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Putin, Abkhazian president to meet, sign Strategic Partnership Treaty

November 24, 2014, 4:30 UTC+3 MOSCOW
The top-level talks will also touch upon urgent issues of bilateral relations and interaction in the regional security sphere
1 pages in this article
© Archive/ITAR-TASS/Michail Klimentiev

MOSCOW, November 24. /TASS/. Russian President Vladimir Putin will on Monday meet with Abkhazian President Raul Khadzhimba, who is arriving in Russia on Putin’s invitation, in the southern Russian Black Sea resort of Sochi, the Kremlin reported.

The two leaders are expected to sign the Russian-Abkhazian Treaty on Allied Relations and Strategic Partnership, the statement said.

The top-level talks will also touch upon urgent issues of bilateral relations and interaction in the regional security sphere.

On Sunday, Khadzhimba said the signing of the treaty will become “one more step in strengthening our relations with Russia.”

Speaking about advantages provided by the treaty, the Abkhazian leader said: “We have the opportunity to ensure our own long-term security. And we certainly are assuming commitments to ensure the security of our ally - Russia. These are equal relations of two sovereign states.”

Two days before, he also stressed that the treaty underlines Abkhazia’s sovereignty and independence.

On November 20, the Russian government submitted to Putin a proposal to sign the Treaty on Allied Relations and Strategic Partnership with Abkhazia.

The treaty in particular envisions that the Russian Federation “will in all possible ways contribute to strengthening the international ties of the Republic of Abkhazia, including expansion of the range of states that officially recognized it, and creation of conditions for the admission of the Republic of Abkhazia to international organizations and associations, including those established on the initiative and/or with assistance from the Russian Federation.”

The document also says that should one of the sides come under aggression (armed attack) from any state or a group of states, “this will be considered as aggression [armed attack] also against the other State party.” In this case, the sides will grant each other “the necessary assistance, including military, and render support by available means to exercise the right to collective defense.”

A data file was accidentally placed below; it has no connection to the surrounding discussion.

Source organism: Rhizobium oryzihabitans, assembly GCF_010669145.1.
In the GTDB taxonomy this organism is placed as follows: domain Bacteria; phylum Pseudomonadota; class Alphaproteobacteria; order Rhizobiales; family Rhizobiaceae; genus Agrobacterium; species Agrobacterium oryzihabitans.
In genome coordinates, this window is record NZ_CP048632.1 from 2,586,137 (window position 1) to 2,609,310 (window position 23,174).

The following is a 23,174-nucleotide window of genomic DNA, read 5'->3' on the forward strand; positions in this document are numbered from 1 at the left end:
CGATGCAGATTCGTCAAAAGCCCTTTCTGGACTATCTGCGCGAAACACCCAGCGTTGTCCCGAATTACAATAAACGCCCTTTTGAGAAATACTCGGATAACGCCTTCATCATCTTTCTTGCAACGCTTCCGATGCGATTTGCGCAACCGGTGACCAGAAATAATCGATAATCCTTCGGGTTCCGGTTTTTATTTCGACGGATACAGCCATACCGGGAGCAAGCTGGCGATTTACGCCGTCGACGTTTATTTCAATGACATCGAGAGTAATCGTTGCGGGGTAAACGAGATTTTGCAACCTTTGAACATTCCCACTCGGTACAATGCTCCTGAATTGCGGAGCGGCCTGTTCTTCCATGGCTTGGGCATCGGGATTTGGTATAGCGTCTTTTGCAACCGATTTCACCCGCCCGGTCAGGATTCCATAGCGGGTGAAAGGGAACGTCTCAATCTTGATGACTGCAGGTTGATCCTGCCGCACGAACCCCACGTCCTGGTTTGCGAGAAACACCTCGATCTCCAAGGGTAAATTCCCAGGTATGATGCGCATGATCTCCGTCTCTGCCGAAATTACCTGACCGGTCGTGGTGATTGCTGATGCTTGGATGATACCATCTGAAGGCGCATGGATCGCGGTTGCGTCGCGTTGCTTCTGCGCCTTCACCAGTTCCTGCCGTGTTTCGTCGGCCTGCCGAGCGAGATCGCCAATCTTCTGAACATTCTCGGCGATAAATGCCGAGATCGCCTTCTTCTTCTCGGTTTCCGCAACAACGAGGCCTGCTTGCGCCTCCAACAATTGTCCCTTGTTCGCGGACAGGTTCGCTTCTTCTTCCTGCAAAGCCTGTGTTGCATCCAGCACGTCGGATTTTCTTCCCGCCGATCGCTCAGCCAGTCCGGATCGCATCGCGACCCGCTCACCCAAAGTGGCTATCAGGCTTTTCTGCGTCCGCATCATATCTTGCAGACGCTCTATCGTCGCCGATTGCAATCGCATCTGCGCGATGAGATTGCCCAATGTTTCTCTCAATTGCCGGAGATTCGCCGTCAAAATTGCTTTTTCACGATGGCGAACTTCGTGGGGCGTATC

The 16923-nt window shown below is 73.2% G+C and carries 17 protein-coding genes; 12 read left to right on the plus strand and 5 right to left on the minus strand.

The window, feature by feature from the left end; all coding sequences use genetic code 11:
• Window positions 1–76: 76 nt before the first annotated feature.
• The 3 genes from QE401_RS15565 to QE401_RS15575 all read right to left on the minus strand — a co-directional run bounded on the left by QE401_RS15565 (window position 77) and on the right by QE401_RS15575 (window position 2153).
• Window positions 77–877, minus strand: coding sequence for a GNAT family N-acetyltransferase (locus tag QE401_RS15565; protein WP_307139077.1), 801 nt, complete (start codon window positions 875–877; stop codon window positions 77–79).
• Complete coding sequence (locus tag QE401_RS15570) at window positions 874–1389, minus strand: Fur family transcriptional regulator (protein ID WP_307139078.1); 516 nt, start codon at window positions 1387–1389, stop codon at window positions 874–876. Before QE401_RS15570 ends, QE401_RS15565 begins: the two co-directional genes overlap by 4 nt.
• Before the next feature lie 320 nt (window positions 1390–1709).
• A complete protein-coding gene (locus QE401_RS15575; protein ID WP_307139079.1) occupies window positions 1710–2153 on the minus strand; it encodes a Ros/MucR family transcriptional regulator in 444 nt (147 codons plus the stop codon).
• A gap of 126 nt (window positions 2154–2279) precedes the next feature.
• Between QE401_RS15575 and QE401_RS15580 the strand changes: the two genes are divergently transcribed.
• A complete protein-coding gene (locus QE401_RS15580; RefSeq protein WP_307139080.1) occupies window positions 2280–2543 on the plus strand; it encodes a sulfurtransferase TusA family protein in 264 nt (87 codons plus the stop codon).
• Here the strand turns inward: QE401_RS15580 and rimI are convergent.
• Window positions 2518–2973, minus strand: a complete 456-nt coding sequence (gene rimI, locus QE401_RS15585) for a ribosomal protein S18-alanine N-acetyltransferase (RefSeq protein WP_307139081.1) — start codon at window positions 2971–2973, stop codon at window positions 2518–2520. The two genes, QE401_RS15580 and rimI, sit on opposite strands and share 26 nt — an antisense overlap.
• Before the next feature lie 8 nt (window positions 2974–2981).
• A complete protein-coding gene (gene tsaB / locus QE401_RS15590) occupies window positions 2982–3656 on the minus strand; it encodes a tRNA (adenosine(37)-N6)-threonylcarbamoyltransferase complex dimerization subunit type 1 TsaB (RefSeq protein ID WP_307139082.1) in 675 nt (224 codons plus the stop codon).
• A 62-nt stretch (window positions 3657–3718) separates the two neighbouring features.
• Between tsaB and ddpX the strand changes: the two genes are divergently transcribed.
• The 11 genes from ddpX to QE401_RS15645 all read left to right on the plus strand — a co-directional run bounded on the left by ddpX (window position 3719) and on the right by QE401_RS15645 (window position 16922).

The treaty stipulates the establishment of a Joint Group of Forces of the Russian Federation’s Armed Forces and Abkhazia’s Armed Forces to repel aggression. It will be established not later than a year since the treaty’s entry into force.

Russia is to provide funds to modernize Abkhazia’s army not later than three years since the treaty’s coming into force, including stage-by-stage unification of standards of military administration, logistical assistance, monetary allowances and social guarantees of servicemen. Abkhazia’s Armed Forces will also be trained and equipped with modern armaments.

A few points of the document are devoted to guarding of the Abkhazian-Georgian border, whose engineering and technical fitting out is to be completed in two years. The sides are also expected to jointly guard the border. Besides, the treaty stipulates “absolute freedom of crossing of the Russian-Abkhazian state border with account for restrictions established for security reasons.”

In the customs law sphere, Abkhazia will have to harmonize within three years from the treaty’s entry into forces its laws with acts of the Eurasian Economic Union of Russia, Belarus, Kazakhstan and Armenia, and in the part not regulated by the acts - with laws of the Russian Federation. Abkhazia will also have to bring its budget laws closer to Russian ones.

Russia, in line with the document, will “adopt additional measures aimed to streamline procedures to acquire citizenship of the Russian Federation by nationals of the Republic of Abkhazia.”

Russia will also co-finance the raising of wages in Abkhazia “for the key categories of employees of state institutions in the sphere of healthcare, education, science, culture, sports and social servicing of citizens to a level comparable with the wage level of relevant categories of workers in the Southern Federal District of the Russian Federation.”

The same will apply to pensions of Abkhazian residents having Russian citizenship.

The treaty is concluded for 10 years with the possibility to extend it for subsequent five-year periods.

Russia and Georgia cut off diplomatic ties after Russia recognized as independent two Georgian breakaway republics of South Ossetia and Abkhazia. The recognition followed Georgia's attack on South Ossetia that entailed Russia's peacemaking operation in August 2008.

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